New Delhi: Economists see little risk of a surge in inflation after implementation of Seventh pay commission report to hike 23.55 per cent salary and pension of 50 lakh central government employees and 52 lakh pensioners .
Their fear is warranted as the Seventh pay commission recommendations, which proposes to increase salary of central government employees, is likely to be implemented in the upcoming fiscal year, could boost inflation.
They also think that fiscal burden of Rs 1.02 lakh crore would further hamper the government’s ability to push capital expenditure due to the higher salary outgo. Already, the government spending, though has picked up in recent months, hasn’t been sufficient to provide a major investment boost to a struggling economy.
The pay commission recommendations will also have a bearing on the salaries of the state government staff.
The minimum government salary will now be Rs 18,000 and the maximum salary Rs 2.5 lakh. The maximum will be 14 times the minimum salary and there will be a huge gap between the highest and the lowest. The minimum salary will still be more than double of the minimum wage in the country.
However, it will help revive the consumer demand, especially in urban areas.
So quite understandably, the central government employees and state governments employees are happy. Pay increase will enable them to increase their consumption and meet some of their unmet demand.
At the same time, there is a widespread fear that the pay commission recommendations are likely to increase inflation which will reduce the purchasing power of money.
Depending on the magnitude of the increase of inflation, the government employees may or may not sustain their current living standard by using the augmented income received under the Seventh pay commission recommendations.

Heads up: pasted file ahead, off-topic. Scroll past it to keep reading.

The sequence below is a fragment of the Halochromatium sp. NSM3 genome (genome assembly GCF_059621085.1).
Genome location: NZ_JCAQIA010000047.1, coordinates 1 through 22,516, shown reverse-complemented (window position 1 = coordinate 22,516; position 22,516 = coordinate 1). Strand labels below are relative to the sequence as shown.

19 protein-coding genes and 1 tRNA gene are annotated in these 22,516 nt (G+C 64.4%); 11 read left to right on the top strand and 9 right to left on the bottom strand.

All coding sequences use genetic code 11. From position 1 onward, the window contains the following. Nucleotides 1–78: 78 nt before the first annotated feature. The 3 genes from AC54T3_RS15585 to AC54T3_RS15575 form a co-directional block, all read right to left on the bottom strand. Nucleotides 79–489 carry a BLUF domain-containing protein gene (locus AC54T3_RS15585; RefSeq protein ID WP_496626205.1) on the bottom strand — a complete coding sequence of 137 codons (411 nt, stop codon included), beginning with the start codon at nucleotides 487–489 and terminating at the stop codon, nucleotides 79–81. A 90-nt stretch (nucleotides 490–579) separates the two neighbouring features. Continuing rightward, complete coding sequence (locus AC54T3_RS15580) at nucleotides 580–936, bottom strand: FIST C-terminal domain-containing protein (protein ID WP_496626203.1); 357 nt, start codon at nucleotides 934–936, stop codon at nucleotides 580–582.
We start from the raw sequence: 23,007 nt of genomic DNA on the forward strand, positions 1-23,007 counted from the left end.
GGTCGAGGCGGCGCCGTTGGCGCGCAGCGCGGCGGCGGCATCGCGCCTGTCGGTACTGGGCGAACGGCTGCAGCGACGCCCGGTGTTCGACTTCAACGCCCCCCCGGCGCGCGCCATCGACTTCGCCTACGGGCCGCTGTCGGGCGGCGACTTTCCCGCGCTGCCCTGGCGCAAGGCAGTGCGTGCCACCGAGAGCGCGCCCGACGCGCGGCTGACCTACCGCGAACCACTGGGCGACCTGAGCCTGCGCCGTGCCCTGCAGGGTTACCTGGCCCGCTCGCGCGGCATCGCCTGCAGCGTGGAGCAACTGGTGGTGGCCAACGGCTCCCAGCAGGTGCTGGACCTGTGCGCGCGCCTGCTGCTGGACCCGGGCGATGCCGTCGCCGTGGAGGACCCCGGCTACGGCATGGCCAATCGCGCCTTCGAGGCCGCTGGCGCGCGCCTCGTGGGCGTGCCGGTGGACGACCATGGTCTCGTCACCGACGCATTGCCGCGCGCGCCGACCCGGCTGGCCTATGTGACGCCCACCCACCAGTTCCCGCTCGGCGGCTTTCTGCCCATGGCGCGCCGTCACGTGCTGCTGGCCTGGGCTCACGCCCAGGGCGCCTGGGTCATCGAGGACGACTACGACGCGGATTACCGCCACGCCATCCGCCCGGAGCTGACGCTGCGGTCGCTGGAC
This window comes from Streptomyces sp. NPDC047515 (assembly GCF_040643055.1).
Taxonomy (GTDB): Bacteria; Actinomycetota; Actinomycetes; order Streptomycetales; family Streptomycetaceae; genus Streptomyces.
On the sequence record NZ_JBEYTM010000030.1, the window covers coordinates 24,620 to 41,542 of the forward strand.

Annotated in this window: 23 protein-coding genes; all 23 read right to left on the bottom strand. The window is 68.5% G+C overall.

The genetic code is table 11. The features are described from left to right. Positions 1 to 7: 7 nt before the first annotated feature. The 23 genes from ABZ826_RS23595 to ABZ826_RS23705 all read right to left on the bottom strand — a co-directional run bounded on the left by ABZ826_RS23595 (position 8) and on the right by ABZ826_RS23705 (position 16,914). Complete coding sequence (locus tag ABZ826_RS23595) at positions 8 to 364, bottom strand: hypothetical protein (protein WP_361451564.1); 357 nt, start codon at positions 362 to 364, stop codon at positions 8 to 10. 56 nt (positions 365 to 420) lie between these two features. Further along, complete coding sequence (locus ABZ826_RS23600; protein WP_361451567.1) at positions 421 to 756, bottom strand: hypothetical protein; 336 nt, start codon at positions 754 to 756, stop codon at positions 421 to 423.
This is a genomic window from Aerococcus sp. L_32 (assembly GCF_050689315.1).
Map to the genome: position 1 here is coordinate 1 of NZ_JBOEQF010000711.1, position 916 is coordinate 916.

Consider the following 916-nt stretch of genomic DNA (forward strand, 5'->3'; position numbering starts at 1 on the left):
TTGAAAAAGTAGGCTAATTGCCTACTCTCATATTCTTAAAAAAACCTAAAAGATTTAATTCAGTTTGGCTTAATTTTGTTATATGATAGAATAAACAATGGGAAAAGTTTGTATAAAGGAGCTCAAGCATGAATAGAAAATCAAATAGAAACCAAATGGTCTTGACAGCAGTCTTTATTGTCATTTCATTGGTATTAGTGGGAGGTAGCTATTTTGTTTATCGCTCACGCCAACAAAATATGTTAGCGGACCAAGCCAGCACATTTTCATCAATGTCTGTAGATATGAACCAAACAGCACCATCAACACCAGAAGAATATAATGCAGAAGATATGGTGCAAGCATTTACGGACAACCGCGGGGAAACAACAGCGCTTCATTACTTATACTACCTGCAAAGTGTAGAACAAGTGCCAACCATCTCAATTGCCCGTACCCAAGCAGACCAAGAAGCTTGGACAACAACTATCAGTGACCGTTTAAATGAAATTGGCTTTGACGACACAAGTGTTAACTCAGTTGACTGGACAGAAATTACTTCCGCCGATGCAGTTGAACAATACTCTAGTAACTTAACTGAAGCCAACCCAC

But definitely the others who are not employed by the government are going to suffer a loss of their living standard if the pay commission recommendations really prompt high inflation.
Since the most of the people of the country earn their living from the non-government sector, the pay commission recommendations may become national welfare reducer in the end.
Against the above backdrop, the most important question is how inevitable high inflation is as an outcome of the implementation of the pay commission recommendations.
Honestly speaking, there is no clear economic reason for the pay commission recommendations to push the inflation up. But in developing countries, many economic things arise out of non-economic factors.
In many cases the non-economic factors dominate over the economic factors resulting in outcomes which are nonsensical from economic point of view. Therefore, the apprehension of high inflation as an outcome of the implementation of the pay commission recommendations cannot be shrugged-off.
Many economists argue in media that the pay commission recommendations will increase the money supply and hence fuel the inflation.
Finance Minister Arun Jaitley said the impact of implementing the pay commission’s recommendations, which will result in an additional annual burden of Rs 1.02 lakh crore on exchequer, would last for two to three years.
The Minister assured that he was not worried about fiscal deficit and government would be able to meet its target despite additional outgo towards the implementation of the Seventh Pay Commission.
RBI Governor Raghuram Rajan also said the Seventh Pay Commission recommendations will not upset fiscal maths as additional expenditures will be offset by either surplus revenues or expenditure cuts.